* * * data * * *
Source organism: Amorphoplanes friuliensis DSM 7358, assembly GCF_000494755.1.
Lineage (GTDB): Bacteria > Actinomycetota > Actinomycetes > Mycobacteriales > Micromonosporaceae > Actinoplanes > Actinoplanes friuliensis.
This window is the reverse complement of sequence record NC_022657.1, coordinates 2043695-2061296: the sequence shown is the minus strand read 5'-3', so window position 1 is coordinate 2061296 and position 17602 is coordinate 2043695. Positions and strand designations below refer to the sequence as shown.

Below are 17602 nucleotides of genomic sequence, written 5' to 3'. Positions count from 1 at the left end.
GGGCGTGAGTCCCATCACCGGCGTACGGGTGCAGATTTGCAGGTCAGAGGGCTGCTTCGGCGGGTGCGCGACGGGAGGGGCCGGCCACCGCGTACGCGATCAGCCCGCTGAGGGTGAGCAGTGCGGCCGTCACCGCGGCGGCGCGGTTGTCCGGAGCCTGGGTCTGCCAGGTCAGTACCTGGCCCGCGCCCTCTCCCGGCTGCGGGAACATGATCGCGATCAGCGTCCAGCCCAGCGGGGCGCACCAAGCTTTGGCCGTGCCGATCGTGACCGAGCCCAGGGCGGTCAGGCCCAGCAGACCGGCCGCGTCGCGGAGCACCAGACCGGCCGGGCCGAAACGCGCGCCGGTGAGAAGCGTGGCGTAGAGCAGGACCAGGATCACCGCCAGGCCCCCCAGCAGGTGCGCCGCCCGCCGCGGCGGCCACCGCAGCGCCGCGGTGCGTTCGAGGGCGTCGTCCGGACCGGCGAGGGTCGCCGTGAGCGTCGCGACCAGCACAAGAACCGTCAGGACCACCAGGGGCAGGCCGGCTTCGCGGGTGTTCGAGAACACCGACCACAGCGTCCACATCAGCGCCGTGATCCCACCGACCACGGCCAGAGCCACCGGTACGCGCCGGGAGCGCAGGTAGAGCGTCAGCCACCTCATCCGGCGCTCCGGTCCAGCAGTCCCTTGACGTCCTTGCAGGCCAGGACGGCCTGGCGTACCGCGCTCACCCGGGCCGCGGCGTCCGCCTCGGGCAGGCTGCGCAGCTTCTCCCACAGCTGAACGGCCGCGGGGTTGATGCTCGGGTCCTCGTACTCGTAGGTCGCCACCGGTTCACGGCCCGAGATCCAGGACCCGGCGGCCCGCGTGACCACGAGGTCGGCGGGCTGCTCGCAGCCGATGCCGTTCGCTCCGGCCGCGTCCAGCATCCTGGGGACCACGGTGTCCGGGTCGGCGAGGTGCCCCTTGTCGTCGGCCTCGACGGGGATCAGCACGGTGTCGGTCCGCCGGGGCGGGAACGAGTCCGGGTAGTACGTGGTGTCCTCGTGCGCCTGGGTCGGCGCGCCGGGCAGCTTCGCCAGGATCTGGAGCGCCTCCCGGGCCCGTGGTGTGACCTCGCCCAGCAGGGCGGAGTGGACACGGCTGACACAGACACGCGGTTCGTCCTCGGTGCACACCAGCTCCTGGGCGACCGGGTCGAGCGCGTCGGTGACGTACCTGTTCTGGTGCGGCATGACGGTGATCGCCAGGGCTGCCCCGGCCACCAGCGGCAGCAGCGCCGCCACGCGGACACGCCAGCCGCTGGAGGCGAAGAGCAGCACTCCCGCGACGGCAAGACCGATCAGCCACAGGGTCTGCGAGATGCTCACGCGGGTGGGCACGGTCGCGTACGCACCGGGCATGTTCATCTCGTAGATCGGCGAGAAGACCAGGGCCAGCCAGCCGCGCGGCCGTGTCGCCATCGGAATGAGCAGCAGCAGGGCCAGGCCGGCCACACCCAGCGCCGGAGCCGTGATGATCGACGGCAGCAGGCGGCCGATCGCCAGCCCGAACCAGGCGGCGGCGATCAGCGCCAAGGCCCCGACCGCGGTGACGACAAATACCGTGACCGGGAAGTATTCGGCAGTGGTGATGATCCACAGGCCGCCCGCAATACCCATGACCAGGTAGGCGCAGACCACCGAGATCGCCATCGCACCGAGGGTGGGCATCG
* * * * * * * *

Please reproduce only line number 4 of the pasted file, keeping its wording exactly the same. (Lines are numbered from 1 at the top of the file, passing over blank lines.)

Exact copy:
Below are 17602 nucleotides of genomic sequence, written 5' to 3'. Positions count from 1 at the left end.